Florida Watchdog’s Best of 2013, Part 2
Around the State
Rest assured, there’s no shortage of government overreach in a state of 19 million people. For political reasons or for seemingly no good reason at all, public officials often put everyday people on the wrong end of their grand plans.
In the second part of Florida Watchdog’s best of 2013, we take a look at a few of the more outrageous examples of everyday Floridians and taxpayers caught in the crosshairs of government.
This story went viral almost instantly, landing Florida Watchdog a Drudge Report hit and 21,000 Facebook likes.
The reason? Outrage. A local government targeted an everyday couple for growing vegetables in their garden.
Without giving a reason, the city of Miami Shores passed a new ordinance and started threatening Hermine Ricketts and her husband with daily fines -- the type they eventually couldn’t afford.
Sadly, the garden is gone, but justice may still be done.
We interviewed their lawyer from the nonprofit Institute for Justice on the morning they filed suit against the city. The case is pending.
Union no-show jobs cost Florida’s largest county millions
In Florida’s most populous county, union representation comes at a steep price for taxpayers.
Rather than show up for their government jobs, dozens of county workers are going to work for their union instead.
Fair? Not to taxpayers, it’s costing millions. But here’s something to consider: public officials agreed to the practice.
For Obamacare group Enroll America, campaigning in Florida remains job No. 1
Like him or not, Barack Obama’s Florida re-election effort was a well-financed, data-driven, pavement-pounding success. So what happened to that famed ground-game?
Part of it was recycled into pushing support for his legislative agenda. In the past year, that means Obamacare. And a group called Enroll America took the lead.
Staffed from top to bottom with political operatives, Enroll America has some wondering if the Obamacare effort is also an attempt at laying swing-state groundwork ahead of future elections.
In one Florida county, nicotine is a banned drug
As if it’s not hard enough for people to find good jobs these days, one Florida county has taken the extreme step of banning workers who use tobacco in any form -- at work or at home.
Beginning Oct. 1, prospective Flagler County employees were required to take nicotine tests in addition to pre-employment drug screening tests to prove they’re clean.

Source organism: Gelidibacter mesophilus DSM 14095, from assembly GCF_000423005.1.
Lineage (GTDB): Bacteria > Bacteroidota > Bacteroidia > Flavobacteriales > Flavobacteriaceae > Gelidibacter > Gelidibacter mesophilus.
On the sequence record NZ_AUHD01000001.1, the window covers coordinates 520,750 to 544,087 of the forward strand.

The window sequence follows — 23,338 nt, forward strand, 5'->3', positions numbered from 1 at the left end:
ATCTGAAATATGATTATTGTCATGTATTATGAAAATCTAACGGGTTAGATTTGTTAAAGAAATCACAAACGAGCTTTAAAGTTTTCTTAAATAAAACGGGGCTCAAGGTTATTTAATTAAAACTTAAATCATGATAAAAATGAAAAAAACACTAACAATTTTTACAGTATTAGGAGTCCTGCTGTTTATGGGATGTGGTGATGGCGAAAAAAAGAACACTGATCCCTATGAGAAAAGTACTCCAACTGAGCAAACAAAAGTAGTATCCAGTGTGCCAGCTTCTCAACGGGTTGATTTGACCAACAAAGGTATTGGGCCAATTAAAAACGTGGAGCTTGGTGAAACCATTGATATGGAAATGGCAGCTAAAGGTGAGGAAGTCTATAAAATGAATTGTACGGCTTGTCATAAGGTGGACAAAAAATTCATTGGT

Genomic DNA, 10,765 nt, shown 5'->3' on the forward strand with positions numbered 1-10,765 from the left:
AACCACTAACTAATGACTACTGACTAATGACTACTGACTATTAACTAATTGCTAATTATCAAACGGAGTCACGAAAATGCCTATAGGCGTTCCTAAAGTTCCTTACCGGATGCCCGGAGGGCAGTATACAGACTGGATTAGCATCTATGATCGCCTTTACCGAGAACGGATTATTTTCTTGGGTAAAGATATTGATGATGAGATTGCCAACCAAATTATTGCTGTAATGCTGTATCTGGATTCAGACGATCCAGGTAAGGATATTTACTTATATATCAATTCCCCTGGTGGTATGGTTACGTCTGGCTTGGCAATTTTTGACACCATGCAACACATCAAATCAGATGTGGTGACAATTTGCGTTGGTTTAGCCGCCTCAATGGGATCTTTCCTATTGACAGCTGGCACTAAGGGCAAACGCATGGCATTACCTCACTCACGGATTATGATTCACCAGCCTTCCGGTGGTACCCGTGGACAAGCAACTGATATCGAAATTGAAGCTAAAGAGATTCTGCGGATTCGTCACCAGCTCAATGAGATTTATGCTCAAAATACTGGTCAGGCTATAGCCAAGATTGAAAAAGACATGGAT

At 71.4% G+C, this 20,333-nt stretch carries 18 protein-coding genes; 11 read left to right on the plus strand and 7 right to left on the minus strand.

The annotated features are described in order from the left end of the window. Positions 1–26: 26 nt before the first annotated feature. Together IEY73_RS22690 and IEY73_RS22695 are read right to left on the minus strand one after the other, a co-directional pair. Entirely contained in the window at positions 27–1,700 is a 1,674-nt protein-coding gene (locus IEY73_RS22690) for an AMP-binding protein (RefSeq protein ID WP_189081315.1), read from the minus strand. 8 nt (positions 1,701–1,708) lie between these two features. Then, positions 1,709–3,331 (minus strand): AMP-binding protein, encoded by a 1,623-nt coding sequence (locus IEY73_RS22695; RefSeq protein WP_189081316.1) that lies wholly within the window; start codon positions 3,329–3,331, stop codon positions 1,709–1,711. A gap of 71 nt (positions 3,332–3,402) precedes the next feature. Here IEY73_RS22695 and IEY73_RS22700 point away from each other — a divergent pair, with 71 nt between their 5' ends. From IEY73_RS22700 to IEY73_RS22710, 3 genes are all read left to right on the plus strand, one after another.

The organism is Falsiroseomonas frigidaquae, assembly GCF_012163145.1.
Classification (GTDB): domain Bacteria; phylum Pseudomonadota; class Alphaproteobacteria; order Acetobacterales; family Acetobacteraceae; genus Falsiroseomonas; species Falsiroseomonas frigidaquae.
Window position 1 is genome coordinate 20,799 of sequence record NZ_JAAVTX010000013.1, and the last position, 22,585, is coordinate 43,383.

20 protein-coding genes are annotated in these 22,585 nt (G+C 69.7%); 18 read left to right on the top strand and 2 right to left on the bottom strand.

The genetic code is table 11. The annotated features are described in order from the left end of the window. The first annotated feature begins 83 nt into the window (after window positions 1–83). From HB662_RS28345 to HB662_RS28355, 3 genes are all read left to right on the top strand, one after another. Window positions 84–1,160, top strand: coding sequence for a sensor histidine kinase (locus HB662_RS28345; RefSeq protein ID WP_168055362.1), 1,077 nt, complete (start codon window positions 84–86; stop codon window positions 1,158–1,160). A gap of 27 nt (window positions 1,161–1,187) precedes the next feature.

A failed test would also prohibit employment with the county for another 12 months. And to think, nicotine is legal.
Florida Watchdog contacted the County Commission and asked if their new rule applied to them. Answer: Not on your life -- or, your job.
Florida county’s anti-nicotine hiring policy may be unconstitutional
Follow-up: Florida Watchdog contacted an attorney for the American Civil Liberties Union, questioning the legality of Flagler’s nicotine ban.
The response: “likely unconstitutional.” If anyone is denied a job because of a failed nicotine test, they may have a strong case against their local government.
For the IRS, one tax-exempt group comes served on a platter
DOUBLE STANDARD: The Restaurant Opportunities Center and its multistate affiliates allegedly violate their tax-exempt status. Will the IRS investigate?
While the Internal Revenue Service was targeting conservative nonprofits, this labor-leaning 501(c)(3) somehow escaped scrutiny.
The Restaurant Opportunities Center has been accused of 13 instances of lobbying, including attempts by their Miami affiliate to influence Florida lawmakers into passing mandatory benefits legislation for private-sector restaurant workers.
Florida Watchdog shook the bushes until we landed an interview with the Miami group, and on the record a spokesman all but admitted to lobbying -- a violation of their nonprofit status.
IRS? Where are you?
(This was the second story in a two-part series. Click here to read Part 1.)
Contact William Patrick at firstname.lastname@example.org or follow Florida Watchdog on Twitter at @watchdogfla